Conor Sheary was injured the first day of training camp. ©2018, Hickling Images

Sabres lose Scott Wilson as Conor Sheary returns

BUFFALO – Just as one Sabres winger, Conor Sheary, returned from an injury Sunday, they lost another one.

Toward of the end of practice, Scott Wilson got tangled with defensemen Rasmus Ristolainen and appeared to injure his right leg. Wilson stayed on the HarborCenter ice for a couple of minutes before being helped off. He couldn’t put any pressure on his right foot.

Sabres coach Phil Housley did not have an update on Wilson, who’s expected to occupy a spot on the fourth line.

“It’s way too early,” Housley said inside KeyBank Center.

Following a day off, the Sabres practiced with a healthier and smaller roster. The Sabres assigned Justin Bailey and Nick Baptiste to the Rochester Americans on Sunday, just hours after the 23-year-old wingers cleared waivers. Neither practiced earlier in the day.

“It’s unfortunate,” Housley said of the youngsters getting waived. “We have a lot of new players, a lot of young players.”

Housley said he planned to talk to them later Sunday.

Meanwhile, defenseman Matt Tennyson also cleared waivers, although he is still with the Sabres.

“The plan right now is just to have some bodies up here for practice, see where that takes us,” Housley said. “We got to err on (the side of) caution with Risto and (Marco Scandella). It’s good to have D.”

Ristolainen, Scandella and center Jack Eichel, who all missed practice late last week and Friday’s preseason finale, skated with the team Sunday.

However, defenseman Zach Bogosian and center Johan Larsson both missed the session. Housley said they’re day-to-day with lower-body injuries. Defenseman Brandon Hickey has also been sidelined with an undisclosed injury.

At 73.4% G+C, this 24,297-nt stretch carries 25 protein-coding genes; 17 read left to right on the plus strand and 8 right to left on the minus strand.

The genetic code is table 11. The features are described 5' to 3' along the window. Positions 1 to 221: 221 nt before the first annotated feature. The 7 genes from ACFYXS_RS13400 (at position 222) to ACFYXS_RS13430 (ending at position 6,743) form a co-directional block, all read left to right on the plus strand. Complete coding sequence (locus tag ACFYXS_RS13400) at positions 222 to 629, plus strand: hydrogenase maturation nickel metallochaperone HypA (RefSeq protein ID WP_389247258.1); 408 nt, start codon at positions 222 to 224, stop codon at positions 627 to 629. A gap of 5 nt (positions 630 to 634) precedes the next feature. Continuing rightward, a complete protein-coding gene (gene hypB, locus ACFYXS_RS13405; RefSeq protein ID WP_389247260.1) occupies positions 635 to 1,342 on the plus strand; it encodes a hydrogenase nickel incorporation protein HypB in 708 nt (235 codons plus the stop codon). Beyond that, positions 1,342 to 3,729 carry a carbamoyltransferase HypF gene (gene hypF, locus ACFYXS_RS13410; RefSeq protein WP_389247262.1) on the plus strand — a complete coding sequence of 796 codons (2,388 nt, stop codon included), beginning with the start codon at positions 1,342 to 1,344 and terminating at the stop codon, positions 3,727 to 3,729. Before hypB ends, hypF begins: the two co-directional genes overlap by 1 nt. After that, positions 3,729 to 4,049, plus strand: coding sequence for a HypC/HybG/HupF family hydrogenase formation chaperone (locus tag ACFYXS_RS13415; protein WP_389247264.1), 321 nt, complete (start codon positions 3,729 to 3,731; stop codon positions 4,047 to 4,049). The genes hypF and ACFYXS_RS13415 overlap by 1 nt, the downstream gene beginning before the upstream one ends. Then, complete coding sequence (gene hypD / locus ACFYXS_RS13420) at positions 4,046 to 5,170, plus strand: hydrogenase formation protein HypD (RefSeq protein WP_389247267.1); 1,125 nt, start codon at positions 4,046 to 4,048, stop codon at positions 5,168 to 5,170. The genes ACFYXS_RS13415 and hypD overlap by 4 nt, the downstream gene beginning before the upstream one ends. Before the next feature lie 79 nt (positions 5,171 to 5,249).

The Sabres have 28 players left in training camp. They need to pare the roster down to 23 by Tuesday. They open the season Thursday against the Boston Bruins.

Sheary, who said he aggravated an upper-body injury the first day of camp, thinks he could be ready for the opener.

“As long as everything trends that way, I think it should be a possibility,” he said.

Sheary, an offseason acquisition from the Pittsburgh Penguins, skated at left wing Sunday beside center Casey Mittelstadt and Tage Thompson.

“I thought he looked great,” Housley said. “He got some bumping and grinding in there at the end, which is good to see. He looked solid, a little rusty.”

Of course, missing more than two weeks wasn’t ideal. The Sabres expect Sheary, who has scored 42 goals over the past two seasons, to be one of their top offensive contributors.

“It’s definitely tough not being around the guys,” Sheary said. “You want to create chemistry and meet your teammates and linemates … during camp. I think I’ll adjust pretty quickly here in the first week of practice and hopefully going into the first game.”

Housley wants to utilize the 5-foot-8 Sheary, 26, in all situations.

“(He has a) competitive fire,” Housley said. “He’s really strong into battles and plays the game the right way, a 200-foot game, gets on the forecheck.”

Right now, the Sabres have 23 healthy players – eight defensemen, 13 forwards and two goalies – left in camp.

Winger Alexander Nylander, 20, is still pushing for a roster spot. The former eighth overall pick alternated with Thompson on Mittelstadt’s line.

Brendan Guhle, 21, is also close to earning a place. The speedy defenseman played 18 games last year as a pro rookie. Having nearly made the Sabres as a teenager in 2015 and 2016, he understands the rigors or NHL camps a bit.

“I know what to expect for the most part,” Guhle said. “This is actually the furthest I’ve really been with the team. I’m not sure what to expect for these next few days, but I’m looking forward to it.”

Housley said: “He’s got a little bit of experience now. I really like his speed and how he attacks the game, so that’s why he’s here right now. We haven’t made any final decisions on our roster.”

Guhle said his camp hasn’t been “overwhelming.”

“I didn’t do anything spectacular, but I think I was solid, I built my game from the first game and the best game was the last game,” he said. “If I can keep doing that, I think I’ll be in a good spot.”

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